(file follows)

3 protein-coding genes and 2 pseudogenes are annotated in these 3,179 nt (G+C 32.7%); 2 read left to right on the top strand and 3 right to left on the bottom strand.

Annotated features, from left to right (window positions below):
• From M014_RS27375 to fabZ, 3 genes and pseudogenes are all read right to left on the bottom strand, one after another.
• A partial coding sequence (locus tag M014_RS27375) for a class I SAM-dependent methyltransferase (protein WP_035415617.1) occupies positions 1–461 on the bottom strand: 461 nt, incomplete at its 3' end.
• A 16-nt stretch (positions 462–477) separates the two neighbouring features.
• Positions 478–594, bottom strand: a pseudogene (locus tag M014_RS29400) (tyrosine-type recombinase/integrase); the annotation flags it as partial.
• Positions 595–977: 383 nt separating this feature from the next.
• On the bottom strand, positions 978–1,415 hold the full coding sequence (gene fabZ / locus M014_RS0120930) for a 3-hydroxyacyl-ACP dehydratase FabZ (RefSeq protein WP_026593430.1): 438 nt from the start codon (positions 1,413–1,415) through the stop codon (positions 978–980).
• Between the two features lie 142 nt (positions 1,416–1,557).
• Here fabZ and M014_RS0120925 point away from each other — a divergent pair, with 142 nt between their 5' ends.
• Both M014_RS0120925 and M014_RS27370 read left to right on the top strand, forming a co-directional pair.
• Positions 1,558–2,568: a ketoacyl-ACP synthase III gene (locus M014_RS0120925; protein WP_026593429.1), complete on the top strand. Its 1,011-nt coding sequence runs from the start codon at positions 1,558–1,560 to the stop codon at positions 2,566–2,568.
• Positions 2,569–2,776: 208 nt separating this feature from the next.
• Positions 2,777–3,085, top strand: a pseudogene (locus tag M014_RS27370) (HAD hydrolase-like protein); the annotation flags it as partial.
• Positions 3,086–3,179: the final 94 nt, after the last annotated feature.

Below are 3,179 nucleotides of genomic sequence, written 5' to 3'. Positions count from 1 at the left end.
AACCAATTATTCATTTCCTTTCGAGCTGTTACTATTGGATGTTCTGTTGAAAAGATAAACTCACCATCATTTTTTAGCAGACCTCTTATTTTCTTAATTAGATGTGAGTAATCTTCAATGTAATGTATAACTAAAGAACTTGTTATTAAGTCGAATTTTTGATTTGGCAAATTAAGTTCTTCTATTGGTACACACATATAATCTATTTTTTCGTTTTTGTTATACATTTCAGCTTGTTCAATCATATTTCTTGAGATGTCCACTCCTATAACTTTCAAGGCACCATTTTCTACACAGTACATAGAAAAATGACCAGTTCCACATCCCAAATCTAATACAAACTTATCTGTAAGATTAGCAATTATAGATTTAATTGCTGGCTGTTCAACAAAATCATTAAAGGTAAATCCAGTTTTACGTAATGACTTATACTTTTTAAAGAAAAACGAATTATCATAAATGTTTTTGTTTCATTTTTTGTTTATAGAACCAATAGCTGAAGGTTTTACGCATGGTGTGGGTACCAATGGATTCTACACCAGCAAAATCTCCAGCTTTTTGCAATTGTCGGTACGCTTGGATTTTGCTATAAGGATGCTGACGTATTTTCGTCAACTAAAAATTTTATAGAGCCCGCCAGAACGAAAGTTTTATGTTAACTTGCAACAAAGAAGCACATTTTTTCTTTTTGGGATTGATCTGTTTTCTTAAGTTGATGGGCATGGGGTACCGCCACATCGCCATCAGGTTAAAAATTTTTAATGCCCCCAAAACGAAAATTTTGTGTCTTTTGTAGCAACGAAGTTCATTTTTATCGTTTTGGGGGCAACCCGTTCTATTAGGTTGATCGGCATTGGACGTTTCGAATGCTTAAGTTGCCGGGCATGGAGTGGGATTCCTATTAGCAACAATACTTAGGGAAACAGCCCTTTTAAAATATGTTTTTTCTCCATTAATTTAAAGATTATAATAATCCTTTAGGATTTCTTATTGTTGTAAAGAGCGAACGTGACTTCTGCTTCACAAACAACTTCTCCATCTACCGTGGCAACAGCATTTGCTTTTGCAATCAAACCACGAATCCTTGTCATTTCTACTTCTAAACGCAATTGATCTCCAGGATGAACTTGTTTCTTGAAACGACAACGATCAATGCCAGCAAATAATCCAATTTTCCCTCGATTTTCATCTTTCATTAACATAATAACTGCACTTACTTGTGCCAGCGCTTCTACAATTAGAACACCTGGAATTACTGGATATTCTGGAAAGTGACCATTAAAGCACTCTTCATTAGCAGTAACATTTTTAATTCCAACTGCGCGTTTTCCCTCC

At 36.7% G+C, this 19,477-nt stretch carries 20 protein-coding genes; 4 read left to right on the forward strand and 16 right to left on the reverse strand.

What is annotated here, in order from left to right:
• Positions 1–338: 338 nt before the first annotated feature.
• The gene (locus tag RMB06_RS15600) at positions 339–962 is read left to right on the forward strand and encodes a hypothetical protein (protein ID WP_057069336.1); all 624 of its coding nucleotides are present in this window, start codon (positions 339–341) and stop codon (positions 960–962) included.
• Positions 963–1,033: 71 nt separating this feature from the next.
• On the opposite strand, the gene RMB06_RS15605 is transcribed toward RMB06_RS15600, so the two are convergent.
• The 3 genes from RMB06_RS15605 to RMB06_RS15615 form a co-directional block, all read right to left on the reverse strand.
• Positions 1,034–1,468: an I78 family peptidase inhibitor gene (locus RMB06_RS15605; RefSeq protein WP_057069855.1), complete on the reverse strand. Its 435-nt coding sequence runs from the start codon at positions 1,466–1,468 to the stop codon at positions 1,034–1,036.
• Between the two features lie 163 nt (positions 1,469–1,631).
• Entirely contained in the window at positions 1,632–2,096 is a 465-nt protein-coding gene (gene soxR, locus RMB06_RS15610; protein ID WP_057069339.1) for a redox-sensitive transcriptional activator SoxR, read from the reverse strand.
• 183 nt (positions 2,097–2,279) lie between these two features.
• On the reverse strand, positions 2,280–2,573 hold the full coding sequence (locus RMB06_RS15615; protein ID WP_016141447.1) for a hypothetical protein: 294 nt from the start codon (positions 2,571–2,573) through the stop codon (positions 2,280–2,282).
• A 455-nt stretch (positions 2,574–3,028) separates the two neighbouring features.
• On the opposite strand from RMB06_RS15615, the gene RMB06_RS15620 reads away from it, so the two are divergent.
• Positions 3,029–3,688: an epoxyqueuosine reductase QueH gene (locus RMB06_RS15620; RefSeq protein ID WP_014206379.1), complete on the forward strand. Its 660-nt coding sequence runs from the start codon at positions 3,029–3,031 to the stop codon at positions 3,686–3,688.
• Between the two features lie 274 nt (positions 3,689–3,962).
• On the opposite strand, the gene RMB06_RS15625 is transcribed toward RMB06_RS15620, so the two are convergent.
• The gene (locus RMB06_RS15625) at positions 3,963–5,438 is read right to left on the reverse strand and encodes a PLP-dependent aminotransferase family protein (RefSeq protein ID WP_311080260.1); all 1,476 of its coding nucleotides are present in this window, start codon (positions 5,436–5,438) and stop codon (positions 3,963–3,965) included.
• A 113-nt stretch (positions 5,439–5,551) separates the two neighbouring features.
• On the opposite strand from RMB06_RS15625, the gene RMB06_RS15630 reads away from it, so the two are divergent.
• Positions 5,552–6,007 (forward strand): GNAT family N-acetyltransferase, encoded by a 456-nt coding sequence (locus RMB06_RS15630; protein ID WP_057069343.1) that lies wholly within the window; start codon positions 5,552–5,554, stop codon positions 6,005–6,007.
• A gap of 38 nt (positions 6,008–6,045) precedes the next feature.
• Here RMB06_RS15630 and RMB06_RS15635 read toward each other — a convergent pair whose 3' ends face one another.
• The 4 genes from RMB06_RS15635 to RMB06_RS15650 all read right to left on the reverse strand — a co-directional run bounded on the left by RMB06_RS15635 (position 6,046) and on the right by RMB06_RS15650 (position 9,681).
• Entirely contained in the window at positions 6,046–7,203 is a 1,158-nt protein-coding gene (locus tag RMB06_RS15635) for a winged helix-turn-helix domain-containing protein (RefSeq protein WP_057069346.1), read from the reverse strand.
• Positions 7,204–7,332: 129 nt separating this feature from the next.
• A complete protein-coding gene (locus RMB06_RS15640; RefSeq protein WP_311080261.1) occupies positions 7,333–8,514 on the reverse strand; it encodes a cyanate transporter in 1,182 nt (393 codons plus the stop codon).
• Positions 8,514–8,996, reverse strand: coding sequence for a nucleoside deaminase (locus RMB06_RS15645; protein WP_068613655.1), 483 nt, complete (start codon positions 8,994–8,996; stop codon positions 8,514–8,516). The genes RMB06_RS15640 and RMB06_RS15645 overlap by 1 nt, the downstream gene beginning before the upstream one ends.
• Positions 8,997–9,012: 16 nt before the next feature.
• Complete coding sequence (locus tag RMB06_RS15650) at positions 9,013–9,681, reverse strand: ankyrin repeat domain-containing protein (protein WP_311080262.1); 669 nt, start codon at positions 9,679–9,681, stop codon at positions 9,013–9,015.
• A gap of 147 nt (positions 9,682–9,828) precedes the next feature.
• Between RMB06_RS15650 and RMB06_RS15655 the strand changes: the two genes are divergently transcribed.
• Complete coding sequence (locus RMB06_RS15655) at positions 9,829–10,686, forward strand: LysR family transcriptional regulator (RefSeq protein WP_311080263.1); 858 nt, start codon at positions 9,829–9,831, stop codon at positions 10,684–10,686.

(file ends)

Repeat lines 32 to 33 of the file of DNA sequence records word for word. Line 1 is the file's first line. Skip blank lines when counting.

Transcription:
• Positions 3,029–3,688: an epoxyqueuosine reductase QueH gene (locus RMB06_RS15620; RefSeq protein ID WP_014206379.1), complete on the forward strand. Its 660-nt coding sequence runs from the start codon at positions 3,029–3,031 to the stop codon at positions 3,686–3,688.
• Between the two features lie 274 nt (positions 3,689–3,962).